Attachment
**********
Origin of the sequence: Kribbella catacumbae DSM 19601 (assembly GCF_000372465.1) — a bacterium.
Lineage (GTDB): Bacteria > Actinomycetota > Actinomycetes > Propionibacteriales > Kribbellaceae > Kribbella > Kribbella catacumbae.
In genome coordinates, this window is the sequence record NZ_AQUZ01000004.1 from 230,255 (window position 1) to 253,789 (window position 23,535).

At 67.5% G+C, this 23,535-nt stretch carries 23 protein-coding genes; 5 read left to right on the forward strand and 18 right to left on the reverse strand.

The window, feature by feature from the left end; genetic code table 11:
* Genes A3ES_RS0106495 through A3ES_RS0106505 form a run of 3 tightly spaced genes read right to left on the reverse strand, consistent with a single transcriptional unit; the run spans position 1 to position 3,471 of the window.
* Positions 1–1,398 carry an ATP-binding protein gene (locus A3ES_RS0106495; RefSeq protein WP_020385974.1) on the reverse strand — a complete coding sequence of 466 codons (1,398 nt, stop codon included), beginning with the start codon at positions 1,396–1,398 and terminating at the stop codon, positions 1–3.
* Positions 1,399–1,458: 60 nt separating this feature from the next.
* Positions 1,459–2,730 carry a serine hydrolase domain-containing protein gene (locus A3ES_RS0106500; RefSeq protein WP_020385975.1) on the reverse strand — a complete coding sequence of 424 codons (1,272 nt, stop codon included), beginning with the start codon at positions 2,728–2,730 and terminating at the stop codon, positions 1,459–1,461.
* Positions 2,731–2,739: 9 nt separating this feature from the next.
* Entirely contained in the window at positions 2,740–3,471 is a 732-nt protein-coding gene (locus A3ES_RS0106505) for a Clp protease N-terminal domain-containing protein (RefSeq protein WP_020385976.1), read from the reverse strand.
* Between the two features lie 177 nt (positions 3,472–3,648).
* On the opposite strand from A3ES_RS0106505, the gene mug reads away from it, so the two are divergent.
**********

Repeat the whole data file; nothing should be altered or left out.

Origin of the sequence: Kribbella catacumbae DSM 19601 (assembly GCF_000372465.1) — a bacterium.
Lineage (GTDB): Bacteria > Actinomycetota > Actinomycetes > Propionibacteriales > Kribbellaceae > Kribbella > Kribbella catacumbae.
In genome coordinates, this window is the sequence record NZ_AQUZ01000004.1 from 230,255 (window position 1) to 253,789 (window position 23,535).

At 67.5% G+C, this 23,535-nt stretch carries 23 protein-coding genes; 5 read left to right on the forward strand and 18 right to left on the reverse strand.

The window, feature by feature from the left end; genetic code table 11:
* Genes A3ES_RS0106495 through A3ES_RS0106505 form a run of 3 tightly spaced genes read right to left on the reverse strand, consistent with a single transcriptional unit; the run spans position 1 to position 3,471 of the window.
* Positions 1–1,398 carry an ATP-binding protein gene (locus A3ES_RS0106495; RefSeq protein WP_020385974.1) on the reverse strand — a complete coding sequence of 466 codons (1,398 nt, stop codon included), beginning with the start codon at positions 1,396–1,398 and terminating at the stop codon, positions 1–3.
* Positions 1,399–1,458: 60 nt separating this feature from the next.
* Positions 1,459–2,730 carry a serine hydrolase domain-containing protein gene (locus A3ES_RS0106500; RefSeq protein WP_020385975.1) on the reverse strand — a complete coding sequence of 424 codons (1,272 nt, stop codon included), beginning with the start codon at positions 2,728–2,730 and terminating at the stop codon, positions 1,459–1,461.
* Positions 2,731–2,739: 9 nt separating this feature from the next.
* Entirely contained in the window at positions 2,740–3,471 is a 732-nt protein-coding gene (locus A3ES_RS0106505) for a Clp protease N-terminal domain-containing protein (RefSeq protein WP_020385976.1), read from the reverse strand.
* Between the two features lie 177 nt (positions 3,472–3,648).
* On the opposite strand from A3ES_RS0106505, the gene mug reads away from it, so the two are divergent.